I approached design with a number of preconceived ideas and expectations. To discover that I was able to develop and find my own design aesthetic through my work was something that I loved refining over time - today I feel I have a better appreciation about my own style and how I approach a design challenge. Also to learn that the design process was an intelligent, deliberate series of steps that a designer walks through with each project helped me understand in more detail that design isn’t based on luck or chance, but instead a thorough end to end process.
What advice would you give other people about to embark on their design journey?
The most valuable lesson I feel I can give is in the areas of persistence and resilience. I’m not afraid to admit the course took me much longer than expected to complete in the face of unexpected challenges and distractions in my personal and professional life.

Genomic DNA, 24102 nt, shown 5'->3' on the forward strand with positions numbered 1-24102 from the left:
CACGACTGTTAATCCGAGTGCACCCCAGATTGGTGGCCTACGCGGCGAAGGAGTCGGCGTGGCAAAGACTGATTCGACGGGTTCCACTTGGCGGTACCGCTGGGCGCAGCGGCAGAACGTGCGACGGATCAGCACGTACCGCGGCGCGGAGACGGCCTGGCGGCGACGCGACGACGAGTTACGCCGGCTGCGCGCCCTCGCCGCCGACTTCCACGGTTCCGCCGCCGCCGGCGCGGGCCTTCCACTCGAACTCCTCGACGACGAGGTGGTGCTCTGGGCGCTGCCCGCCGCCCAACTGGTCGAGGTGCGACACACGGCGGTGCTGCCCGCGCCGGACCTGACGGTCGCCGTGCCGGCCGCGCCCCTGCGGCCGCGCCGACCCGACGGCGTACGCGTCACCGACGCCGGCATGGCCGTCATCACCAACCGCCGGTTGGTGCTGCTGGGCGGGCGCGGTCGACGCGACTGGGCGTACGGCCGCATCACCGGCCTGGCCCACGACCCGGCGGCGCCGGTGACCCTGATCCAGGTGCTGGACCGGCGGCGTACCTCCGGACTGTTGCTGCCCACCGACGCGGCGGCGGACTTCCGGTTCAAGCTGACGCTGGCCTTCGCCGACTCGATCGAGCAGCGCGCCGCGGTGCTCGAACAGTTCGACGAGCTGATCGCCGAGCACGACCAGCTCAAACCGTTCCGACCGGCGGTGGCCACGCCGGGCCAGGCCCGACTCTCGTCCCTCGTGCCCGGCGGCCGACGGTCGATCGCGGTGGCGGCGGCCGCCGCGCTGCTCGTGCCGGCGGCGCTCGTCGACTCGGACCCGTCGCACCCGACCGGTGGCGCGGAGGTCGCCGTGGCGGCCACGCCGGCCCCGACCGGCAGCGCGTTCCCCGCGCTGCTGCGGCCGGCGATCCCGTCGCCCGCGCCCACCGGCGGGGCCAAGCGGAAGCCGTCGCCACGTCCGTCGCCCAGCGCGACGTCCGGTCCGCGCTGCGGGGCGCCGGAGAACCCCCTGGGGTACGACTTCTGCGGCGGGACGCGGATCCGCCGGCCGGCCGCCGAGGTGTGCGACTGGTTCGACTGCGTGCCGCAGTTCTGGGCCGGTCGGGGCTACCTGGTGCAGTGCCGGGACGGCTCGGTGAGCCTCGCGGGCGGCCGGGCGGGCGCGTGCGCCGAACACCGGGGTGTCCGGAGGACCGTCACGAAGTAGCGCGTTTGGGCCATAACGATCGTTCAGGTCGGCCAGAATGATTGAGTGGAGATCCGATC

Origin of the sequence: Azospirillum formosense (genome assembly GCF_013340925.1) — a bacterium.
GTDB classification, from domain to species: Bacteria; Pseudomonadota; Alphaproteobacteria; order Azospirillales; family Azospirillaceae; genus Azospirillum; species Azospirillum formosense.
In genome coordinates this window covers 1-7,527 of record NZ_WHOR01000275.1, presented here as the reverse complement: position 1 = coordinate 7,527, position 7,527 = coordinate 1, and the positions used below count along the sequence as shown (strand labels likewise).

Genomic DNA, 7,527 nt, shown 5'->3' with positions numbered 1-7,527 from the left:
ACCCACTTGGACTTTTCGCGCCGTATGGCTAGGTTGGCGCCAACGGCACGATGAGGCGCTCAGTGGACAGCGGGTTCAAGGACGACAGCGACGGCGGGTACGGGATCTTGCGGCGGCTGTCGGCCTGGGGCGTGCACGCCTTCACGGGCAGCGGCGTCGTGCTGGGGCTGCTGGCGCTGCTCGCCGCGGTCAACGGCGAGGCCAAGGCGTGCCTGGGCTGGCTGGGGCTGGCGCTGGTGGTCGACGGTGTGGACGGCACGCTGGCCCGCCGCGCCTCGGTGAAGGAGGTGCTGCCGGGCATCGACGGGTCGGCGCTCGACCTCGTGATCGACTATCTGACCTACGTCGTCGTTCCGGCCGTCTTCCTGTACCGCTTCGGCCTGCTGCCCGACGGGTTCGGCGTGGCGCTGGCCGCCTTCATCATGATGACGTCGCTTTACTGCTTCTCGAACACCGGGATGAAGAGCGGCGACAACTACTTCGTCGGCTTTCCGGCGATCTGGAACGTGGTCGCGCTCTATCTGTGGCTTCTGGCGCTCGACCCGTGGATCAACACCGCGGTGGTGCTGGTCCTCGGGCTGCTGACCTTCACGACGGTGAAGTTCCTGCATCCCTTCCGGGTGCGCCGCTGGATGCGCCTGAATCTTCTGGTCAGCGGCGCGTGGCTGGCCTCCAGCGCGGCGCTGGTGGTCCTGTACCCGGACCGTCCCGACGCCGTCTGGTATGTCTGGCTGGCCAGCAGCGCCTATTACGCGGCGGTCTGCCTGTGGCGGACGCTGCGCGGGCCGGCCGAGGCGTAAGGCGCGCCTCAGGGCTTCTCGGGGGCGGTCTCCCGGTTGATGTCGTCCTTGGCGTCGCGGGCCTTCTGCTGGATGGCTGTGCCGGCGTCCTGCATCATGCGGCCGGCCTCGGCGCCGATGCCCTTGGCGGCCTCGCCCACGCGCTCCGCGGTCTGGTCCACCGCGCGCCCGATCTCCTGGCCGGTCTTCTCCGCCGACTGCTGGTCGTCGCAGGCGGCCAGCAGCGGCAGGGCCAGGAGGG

It was in knowing the course was something I wanted to finish no matter what that I worked with the supportive staff and faculty to help me organise my study, break down assignments into smaller parts and help me keep my enthusiasm. I have ended up with a qualification and become wiser with a few important life lessons!
What’s your dream design job? Don’t hold back!
So far I am enjoying the freedom that being a Freelance Designer brings working on my own terms and I feel this is giving me some clues in how I might like to work best long term. In saying that, I would like to find an opportunity in the areas of Brand Design, Corporate Identity Design and Logo Design.